A transient physical interaction between protein kinases and their substrates could place them in close proximity and in the correct orientation, creating the opportunity for post-translational modification. These interactions are based on short linear motifs, termed docking sites, that reside in disordered regions of the proteins, and that only adopt a defined structure upon binding. The utilization of docking sites seems to be a widespread strategy to improve the specificity of protein kinases to phosphorylate defined phosphosites, as evidenced by studies of SR protein-specific kinase-1 (SRPK1) [51], Cbk1 [52], Polo-like kinases [53], and Cdks [54, 55]. Due to the lack of structural models of interaction between complete substrates and protein kinases, it is not yet possible to measure the importance of distal interactions to the site of phosphorylation in specificity determination. However, by combining protein–protein docking and adaptive biasing force molecular dynamics simulations, Mottin et al. obtained a structural model of the interaction between an active protein kinase (the complex Cdk5/p25) and a complete substrate: Peroxisome proliferator-activated receptor ³ (PPAR³). This model suggests that the protein kinase establishes two distal docking sites with the substrate, pinpointing the importance of those contact sites for proper positioning of the phosphosite in the kinase active site [57].

Mitogen-activated protein kinases (MAPKs) are the prototypical example of using docking sites to enhance the specificity of their promiscuous active sites, which phosphorylate their substrates at most in a weak consensus site (Ser/Thr-Pro). Two types of docking sites have been characterized for MAPKs, called D-sites and F-sites. D-sites interacts with a D-recruitment site (DRS), consisting of a negatively charged region and a shallow hydrophobic pocket, located on the opposite side from the kinase active site. On the other hand, F-sites bind a hydrophobic docking groove (F-recruitment site or FRS). Although all MAPKs have a DRS (hence, it is referred, too, as Common Docking or CD), the FRS seems to be a characteristic only of ERK1/2 and p38α.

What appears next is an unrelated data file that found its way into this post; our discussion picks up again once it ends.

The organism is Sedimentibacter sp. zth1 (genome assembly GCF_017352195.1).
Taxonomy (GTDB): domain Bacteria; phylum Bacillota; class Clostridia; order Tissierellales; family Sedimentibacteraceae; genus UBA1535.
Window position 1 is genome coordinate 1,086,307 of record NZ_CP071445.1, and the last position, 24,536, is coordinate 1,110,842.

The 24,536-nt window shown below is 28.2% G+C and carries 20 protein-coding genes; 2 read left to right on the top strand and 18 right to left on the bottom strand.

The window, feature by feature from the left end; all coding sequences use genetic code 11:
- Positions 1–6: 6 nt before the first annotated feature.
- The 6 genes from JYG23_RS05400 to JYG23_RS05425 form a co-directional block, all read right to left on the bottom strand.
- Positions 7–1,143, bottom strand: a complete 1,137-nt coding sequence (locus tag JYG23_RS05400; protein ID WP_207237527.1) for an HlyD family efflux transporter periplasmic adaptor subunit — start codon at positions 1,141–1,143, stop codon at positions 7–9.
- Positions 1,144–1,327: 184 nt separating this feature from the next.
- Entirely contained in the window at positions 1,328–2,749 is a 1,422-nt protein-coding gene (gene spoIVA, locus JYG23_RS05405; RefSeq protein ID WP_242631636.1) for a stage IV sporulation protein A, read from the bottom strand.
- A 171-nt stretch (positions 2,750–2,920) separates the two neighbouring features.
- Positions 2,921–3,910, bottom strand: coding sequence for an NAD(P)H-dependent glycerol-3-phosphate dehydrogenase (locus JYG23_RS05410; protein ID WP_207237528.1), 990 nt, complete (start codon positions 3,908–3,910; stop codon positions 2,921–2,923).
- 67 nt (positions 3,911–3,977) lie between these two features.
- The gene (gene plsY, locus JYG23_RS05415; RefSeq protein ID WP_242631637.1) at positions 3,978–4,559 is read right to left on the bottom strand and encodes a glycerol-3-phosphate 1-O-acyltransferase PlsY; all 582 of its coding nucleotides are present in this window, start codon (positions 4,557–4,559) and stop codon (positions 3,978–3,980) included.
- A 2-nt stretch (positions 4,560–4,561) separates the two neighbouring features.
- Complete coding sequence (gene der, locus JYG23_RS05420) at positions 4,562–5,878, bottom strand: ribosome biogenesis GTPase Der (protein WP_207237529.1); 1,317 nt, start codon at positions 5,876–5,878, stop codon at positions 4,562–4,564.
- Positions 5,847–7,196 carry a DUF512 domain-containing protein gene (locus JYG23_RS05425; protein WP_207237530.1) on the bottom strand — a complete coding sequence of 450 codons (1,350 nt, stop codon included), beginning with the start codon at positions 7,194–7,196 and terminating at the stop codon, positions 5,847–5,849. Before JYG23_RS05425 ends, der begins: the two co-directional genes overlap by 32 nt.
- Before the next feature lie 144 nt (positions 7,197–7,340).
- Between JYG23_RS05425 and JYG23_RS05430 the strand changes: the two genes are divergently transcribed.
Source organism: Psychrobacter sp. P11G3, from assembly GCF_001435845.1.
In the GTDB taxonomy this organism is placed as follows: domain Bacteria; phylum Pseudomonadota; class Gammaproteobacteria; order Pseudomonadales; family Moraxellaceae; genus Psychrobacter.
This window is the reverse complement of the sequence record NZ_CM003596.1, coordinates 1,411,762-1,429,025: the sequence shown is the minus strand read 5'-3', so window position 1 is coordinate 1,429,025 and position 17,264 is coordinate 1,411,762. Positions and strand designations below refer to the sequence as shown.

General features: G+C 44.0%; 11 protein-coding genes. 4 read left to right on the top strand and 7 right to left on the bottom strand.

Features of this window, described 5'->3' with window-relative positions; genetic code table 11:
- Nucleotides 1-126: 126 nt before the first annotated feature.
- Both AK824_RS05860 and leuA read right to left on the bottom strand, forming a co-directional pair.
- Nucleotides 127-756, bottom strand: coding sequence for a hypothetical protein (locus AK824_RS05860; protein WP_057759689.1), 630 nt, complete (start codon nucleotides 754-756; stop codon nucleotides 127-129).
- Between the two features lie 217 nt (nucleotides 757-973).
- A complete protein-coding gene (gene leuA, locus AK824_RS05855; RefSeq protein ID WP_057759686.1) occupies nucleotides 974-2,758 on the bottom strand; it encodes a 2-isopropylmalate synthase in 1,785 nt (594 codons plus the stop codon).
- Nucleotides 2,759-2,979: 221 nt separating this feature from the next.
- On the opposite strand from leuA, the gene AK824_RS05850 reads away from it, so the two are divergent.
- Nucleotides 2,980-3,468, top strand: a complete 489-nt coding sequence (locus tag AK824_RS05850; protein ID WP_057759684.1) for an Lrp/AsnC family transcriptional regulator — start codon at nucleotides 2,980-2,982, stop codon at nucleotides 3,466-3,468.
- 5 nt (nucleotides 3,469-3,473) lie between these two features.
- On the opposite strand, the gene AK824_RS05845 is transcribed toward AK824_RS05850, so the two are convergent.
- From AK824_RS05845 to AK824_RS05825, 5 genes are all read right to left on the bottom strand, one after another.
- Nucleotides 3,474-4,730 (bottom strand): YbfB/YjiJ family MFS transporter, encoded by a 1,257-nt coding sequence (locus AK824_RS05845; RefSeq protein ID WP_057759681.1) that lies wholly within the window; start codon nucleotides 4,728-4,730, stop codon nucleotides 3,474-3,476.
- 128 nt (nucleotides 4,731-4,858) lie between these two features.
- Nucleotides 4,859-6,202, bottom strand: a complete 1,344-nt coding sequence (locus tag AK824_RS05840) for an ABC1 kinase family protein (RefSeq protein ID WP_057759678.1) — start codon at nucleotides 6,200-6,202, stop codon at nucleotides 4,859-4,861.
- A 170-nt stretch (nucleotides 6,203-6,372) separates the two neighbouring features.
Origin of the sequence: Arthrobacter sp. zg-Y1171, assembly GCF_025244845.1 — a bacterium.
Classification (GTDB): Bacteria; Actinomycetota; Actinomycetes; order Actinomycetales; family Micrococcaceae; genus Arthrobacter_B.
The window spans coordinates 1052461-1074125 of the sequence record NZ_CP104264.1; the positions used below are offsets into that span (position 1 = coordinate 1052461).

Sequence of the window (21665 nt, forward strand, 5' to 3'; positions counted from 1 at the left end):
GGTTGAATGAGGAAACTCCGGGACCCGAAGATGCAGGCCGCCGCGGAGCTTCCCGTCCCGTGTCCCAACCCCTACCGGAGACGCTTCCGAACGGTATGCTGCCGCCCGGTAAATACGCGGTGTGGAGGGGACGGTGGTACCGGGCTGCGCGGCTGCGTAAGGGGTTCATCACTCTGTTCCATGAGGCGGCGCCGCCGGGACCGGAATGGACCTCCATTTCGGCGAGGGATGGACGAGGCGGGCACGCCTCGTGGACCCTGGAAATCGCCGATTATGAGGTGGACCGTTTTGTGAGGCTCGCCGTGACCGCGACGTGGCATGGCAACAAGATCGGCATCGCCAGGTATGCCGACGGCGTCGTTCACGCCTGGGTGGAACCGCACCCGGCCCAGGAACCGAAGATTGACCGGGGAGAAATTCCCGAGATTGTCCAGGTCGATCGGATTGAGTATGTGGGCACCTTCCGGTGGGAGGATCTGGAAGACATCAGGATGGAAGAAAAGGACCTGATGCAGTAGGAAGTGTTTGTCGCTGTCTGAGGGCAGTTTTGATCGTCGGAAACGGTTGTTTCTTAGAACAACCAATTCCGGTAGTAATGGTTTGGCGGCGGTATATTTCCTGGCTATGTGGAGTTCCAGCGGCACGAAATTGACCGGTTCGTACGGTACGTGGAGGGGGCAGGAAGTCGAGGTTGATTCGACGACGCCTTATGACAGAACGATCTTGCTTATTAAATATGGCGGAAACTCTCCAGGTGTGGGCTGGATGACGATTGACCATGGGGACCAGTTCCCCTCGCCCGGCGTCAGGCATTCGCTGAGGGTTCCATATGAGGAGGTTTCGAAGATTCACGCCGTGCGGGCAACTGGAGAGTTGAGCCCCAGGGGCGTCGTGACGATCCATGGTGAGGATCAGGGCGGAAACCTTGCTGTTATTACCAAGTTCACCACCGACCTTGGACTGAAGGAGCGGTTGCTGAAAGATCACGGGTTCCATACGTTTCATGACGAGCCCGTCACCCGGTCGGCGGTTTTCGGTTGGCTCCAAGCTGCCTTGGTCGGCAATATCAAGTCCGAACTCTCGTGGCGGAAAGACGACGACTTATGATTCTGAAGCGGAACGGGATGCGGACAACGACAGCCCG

Structural studies of the interaction between extracellular-regulated kinase 2 (ERK2) and a peptide containing the F-site from Elk-1 suggests that the main effect is to increase the local phosphosite concentration, enhancing productive encounters that enhance phosphorylation [58].

Although systematic in silicoexploration of docking sites could be helpful to find new putative substrates for MAPKs, it has been hampered by low stringency of the sequence, generating a high rate of false positives that can stochastically occur.

Whisenant et al. [59] developed D-finder, a computational tool that uses a hybrid pattern matching algorithm/hidden Markov model, to find sequences of docking sites at protein kinase substrates. Trained with 20 experimentally identified D-sites for a c-Jun N-terminal kinase (JNK), they identified 394 proteins with putative D-sites, and experimentally validated some of them [59]. In order to prioritize the predictions made by D-finder, this was combined with a predictor of JNK phosphorylation sites based on position weight matrices, achieving the identification and experimental validation of one additional substrate of JNK [60].

Significant efforts have been done to study the determinants of specificity of the DRS [61, 62], results that undoubtedly will improve the design of predictors. More recently, Zeke and colleagues [63] addressed the problem by separating the D-sites in 4 class of motifs based on experimental studies and structural and evolutionary analysis, generating PSSMs that allowed them to generate specific interactomes for each class of motif [63].

Utilization of docking motifs to enhance the accuracy of the predictions is still incipient for other kinases. Bibi and collaborators [64] conducted a search for new substrates of Plk1, using both the consensus sequence of phosphorylation site as the recognition motif of the Polo-box domain, responsible for the recruitment of the substrates and activation of the protein kinase [64].

3.2. Scaffold proteins